Quixote Nuevo Octavio Solis (19 Sept. – 13 Oct.)
Cry It Out Molly Smith Metzler (24 Oct. – 17 Nov.)
A Christmas Carol – A Ghost Story of Christmas Adapted from Dickens by Michael Wilson (29 Nov. – 28 Dec.)
Pike Street Nilaja Sun (9 Jan. – 2 Feb.)
Jane Eyre Adapted from Charlotte Brontë by Elizabeth Williamson (13 Feb. – 14 Mar.) Cancelled March 12th
The King’s Speech David Seidler (19 Mar. – 19 Apr.) Not Produced – live reading online/zoom 7pm May 27th
Ah, Wilderness! Eugene O’Neill (7–31 May) Not Produced rescheduled 22 Oct. – 15 Nov.
The Complete History of Comedy (Abridged) Reed Martin and Austin Tichenor (11–21 Jun.) Not Produced rescheduled 1-11 Oct.
There is so much to write about this season. Beginning with new, female leadership at the helm of this flagship institution; continuing with our nationwide quarantine that caused cancellations; to the most recent national and international Black Lives Matter protests against police brutality. So, with sensitivity to the very weighty, unforeseen national events of this spring, I would like to begin this review by honoring the work that was presented this season.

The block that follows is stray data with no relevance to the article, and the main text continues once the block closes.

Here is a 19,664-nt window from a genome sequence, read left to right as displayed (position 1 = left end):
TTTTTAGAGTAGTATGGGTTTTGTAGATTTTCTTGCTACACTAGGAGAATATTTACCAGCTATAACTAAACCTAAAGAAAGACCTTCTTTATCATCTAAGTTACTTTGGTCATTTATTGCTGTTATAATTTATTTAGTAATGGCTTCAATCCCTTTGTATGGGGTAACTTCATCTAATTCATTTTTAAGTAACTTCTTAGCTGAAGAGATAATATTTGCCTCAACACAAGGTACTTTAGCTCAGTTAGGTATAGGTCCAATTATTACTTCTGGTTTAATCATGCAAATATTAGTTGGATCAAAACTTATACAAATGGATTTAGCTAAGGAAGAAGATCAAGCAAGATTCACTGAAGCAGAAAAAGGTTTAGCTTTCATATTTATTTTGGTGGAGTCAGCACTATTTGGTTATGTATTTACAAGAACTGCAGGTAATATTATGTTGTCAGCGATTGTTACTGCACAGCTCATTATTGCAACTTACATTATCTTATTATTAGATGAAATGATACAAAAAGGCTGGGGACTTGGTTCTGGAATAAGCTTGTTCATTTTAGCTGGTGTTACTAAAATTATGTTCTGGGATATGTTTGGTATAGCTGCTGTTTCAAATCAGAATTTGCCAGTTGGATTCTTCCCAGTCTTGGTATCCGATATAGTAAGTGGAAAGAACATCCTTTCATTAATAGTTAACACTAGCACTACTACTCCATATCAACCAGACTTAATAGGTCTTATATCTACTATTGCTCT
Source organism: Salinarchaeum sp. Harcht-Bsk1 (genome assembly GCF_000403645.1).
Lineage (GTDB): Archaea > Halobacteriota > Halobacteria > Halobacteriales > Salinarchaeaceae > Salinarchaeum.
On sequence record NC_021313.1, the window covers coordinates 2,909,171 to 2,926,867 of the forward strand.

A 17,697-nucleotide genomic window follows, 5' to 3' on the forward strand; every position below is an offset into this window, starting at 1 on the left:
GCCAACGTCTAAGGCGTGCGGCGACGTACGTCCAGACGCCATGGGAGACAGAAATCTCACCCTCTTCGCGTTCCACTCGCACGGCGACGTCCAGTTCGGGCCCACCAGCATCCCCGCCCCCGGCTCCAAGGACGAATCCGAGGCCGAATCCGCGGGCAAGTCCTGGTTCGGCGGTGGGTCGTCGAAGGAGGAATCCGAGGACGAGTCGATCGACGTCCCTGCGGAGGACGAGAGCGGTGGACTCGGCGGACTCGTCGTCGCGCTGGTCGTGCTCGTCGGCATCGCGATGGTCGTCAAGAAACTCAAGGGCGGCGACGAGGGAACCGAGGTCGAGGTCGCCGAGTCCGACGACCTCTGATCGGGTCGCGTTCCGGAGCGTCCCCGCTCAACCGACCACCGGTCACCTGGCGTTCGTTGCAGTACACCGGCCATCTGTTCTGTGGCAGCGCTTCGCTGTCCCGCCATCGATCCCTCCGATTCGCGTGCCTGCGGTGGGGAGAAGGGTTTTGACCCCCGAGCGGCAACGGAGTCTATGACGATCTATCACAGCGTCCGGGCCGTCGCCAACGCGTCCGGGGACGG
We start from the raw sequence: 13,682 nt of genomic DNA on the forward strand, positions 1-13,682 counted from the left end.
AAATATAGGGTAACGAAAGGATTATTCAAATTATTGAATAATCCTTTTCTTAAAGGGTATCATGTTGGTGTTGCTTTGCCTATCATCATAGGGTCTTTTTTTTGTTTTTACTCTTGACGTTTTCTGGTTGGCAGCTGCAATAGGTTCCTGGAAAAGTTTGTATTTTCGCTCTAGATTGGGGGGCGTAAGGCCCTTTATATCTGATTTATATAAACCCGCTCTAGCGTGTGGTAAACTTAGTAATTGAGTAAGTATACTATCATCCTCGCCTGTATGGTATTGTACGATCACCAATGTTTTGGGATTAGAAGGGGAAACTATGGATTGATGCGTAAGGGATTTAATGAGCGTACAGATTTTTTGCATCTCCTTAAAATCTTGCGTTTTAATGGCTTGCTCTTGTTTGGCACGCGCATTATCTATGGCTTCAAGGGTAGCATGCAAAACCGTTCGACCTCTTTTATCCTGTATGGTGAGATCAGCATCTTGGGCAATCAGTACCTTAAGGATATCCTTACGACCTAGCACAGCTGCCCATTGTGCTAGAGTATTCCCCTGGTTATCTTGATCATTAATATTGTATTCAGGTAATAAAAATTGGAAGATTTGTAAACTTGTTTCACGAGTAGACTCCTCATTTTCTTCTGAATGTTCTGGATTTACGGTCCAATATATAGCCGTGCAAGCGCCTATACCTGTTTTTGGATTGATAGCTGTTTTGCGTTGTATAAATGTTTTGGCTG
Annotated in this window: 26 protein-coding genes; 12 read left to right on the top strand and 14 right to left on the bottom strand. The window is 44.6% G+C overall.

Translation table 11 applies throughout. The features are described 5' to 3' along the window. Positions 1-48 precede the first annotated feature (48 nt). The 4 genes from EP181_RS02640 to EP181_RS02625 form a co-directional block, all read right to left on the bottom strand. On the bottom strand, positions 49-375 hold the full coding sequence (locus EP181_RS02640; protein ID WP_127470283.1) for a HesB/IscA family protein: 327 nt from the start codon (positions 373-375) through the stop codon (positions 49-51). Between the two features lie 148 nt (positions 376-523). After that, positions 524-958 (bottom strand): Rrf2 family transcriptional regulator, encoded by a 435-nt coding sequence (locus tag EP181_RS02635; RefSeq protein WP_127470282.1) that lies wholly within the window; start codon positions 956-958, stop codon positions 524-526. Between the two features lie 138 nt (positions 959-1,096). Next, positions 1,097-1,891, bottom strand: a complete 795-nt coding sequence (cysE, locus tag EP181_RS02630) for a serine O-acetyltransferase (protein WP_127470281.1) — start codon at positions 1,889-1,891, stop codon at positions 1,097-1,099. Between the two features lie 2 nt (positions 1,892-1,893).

The heart is back at Hartford Stage!
With the arrival of new leaders Artistic Director Melia Bensussen and Managing Director Cynthia Rider (announced in last year’s column), the work at Hartford Stage has focused more on actors and storytelling, with less reliance on spectacle. This is a welcome change in priorities.
This season opened with the fantastic Quixote Nuevo by Octavio Solis, produced in association with Houston’s Alley Theatre and Boston’s Huntington Theatre Company. Billed as a contemporary reimagining of Cervantes’ Don Quixote, Quixote Nuevo, beautifully directed by KJ Sanchez, starred Emilio Delgado, who gave an elegant and wrenching performance. Takeshi Kata’s understated scenic design allowed for the wide-ranging play to move swiftly and worked well with the evocative lighting design by Brian Lilienthal, who created vivid desert skies on the cyclorama. The Tejano songs came as a joyful surprise in this Brechtian production. Also noteworthy was the charismatic Hugo E. Carbajal who gave a riveting performance as Papà Calaca, all culminating in an entertaining and powerful evening of theatre.